Responding to press reports on a new RAND survey showing lagging morale among airmen in the ICBM community, Air Force Acting Secretary Eric Fanning said the service has actually been making a great deal of progress in its nuclear operations in the last few years. Fanning, speaking on Nov. 22 at AFA’s Pacific Air & Space Symposium in Los Angeles, said RAND itself had put caveats on the report, noting that the sample size was small and RAND’s researchers wanted to do a deeper look at the ICBM corps. Further, taken alongside other more comprehensive looks into the Air Force’s missile force, there is evidence of improvement, said Fanning. “Perception is lagging reality, I think, in this case,” he said. The long-term question has to do with the maintenance of the triad. Fanning noted that it will be a “very expensive bill” to recapitalize and modernize the triad in coming years. However, the Air Force is committed to supporting and modernizing both its ICBM and nuclear-capable bomber forces, he said.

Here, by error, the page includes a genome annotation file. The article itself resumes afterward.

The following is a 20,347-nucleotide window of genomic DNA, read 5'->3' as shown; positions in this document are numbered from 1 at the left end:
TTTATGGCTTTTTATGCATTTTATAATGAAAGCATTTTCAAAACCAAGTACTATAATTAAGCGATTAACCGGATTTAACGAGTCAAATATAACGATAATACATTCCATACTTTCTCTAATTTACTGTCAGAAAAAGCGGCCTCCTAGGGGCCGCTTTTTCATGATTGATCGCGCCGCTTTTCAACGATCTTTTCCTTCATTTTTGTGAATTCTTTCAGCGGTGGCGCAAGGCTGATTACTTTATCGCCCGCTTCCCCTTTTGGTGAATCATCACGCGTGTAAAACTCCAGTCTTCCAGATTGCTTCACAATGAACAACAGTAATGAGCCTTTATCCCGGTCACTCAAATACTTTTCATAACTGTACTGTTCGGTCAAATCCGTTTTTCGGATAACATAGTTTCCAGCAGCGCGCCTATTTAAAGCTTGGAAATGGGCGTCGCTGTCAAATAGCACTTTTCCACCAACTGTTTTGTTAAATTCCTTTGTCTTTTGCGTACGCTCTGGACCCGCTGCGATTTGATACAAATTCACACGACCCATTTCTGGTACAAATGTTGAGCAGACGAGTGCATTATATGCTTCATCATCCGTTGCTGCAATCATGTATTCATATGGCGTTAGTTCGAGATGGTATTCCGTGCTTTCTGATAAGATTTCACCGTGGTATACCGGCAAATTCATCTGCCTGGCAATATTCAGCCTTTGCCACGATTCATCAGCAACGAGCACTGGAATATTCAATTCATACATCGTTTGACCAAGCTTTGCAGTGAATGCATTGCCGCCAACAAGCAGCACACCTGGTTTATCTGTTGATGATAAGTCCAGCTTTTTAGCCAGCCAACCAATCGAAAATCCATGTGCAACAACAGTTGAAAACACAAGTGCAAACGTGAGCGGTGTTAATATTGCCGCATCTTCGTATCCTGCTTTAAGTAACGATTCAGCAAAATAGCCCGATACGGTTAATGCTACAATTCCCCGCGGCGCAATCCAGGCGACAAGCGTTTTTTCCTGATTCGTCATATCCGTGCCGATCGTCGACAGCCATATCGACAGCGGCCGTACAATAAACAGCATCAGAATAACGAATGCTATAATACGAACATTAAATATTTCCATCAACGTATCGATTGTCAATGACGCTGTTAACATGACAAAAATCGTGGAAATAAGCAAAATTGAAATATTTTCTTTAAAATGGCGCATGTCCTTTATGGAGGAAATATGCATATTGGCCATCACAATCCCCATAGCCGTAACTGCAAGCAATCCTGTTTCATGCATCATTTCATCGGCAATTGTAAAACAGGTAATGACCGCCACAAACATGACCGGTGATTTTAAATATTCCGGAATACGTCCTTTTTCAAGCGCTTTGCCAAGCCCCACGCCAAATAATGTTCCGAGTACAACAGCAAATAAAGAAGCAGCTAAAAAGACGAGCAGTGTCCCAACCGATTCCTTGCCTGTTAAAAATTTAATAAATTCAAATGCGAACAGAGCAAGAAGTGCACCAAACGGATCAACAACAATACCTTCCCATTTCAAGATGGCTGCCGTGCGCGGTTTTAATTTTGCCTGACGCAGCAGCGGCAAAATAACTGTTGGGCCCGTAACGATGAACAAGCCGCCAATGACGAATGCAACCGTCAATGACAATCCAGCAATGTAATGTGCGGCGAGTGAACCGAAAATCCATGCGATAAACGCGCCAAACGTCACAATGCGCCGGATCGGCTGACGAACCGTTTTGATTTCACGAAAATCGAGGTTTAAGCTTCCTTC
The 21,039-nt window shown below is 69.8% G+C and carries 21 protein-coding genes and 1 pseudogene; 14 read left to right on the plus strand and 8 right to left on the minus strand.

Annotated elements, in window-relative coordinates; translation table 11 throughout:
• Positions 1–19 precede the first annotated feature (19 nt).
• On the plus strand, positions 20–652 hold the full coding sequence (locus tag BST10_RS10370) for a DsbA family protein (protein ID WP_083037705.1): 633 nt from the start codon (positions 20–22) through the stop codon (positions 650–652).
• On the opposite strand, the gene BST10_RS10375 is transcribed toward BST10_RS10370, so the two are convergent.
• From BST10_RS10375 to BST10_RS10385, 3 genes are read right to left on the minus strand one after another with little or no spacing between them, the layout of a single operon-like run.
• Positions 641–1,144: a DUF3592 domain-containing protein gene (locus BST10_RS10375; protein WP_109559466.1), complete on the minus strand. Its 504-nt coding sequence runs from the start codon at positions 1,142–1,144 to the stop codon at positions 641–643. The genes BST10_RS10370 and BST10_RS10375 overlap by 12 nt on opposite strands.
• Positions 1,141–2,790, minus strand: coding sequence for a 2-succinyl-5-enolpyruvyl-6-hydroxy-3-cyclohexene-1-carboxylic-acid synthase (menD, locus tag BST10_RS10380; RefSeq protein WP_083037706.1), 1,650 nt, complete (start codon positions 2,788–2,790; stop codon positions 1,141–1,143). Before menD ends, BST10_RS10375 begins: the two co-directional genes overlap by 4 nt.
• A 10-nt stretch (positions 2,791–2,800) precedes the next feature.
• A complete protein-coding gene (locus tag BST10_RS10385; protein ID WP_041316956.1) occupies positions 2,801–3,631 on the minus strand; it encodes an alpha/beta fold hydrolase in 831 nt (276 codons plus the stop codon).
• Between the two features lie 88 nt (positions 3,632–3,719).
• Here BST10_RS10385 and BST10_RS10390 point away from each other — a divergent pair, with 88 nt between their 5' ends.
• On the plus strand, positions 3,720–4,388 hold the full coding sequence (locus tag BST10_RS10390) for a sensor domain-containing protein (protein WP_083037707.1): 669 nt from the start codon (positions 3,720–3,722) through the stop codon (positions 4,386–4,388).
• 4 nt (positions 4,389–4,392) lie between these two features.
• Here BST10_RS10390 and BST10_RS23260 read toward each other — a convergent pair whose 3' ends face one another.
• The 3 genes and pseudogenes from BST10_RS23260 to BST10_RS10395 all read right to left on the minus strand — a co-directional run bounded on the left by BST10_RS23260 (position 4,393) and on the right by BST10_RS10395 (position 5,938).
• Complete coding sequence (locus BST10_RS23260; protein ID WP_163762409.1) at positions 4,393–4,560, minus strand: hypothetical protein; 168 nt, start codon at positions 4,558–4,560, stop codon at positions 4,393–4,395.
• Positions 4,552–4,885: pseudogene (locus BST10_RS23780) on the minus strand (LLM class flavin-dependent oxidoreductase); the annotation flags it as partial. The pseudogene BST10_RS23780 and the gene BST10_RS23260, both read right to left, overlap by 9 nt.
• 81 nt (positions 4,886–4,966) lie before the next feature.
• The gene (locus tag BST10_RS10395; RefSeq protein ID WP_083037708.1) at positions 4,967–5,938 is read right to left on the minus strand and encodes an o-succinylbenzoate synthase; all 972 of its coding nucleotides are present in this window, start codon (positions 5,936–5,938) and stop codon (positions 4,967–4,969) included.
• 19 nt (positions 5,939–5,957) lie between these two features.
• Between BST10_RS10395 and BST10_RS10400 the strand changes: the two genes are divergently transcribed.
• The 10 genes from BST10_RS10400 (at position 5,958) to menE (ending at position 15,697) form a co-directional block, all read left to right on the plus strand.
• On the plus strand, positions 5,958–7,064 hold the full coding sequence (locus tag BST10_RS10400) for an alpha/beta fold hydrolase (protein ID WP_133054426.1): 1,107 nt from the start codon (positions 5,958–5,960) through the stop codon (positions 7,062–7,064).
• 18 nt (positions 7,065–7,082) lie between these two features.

More than 100 B-21s will be needed if the nation is to avoid creating a high demand/low capacity capability, panelists said on a Hudson Institute webinar. The B-21's flexibility, stealth, range and payload will be in high demand for a wide range of missions, both traditional and new.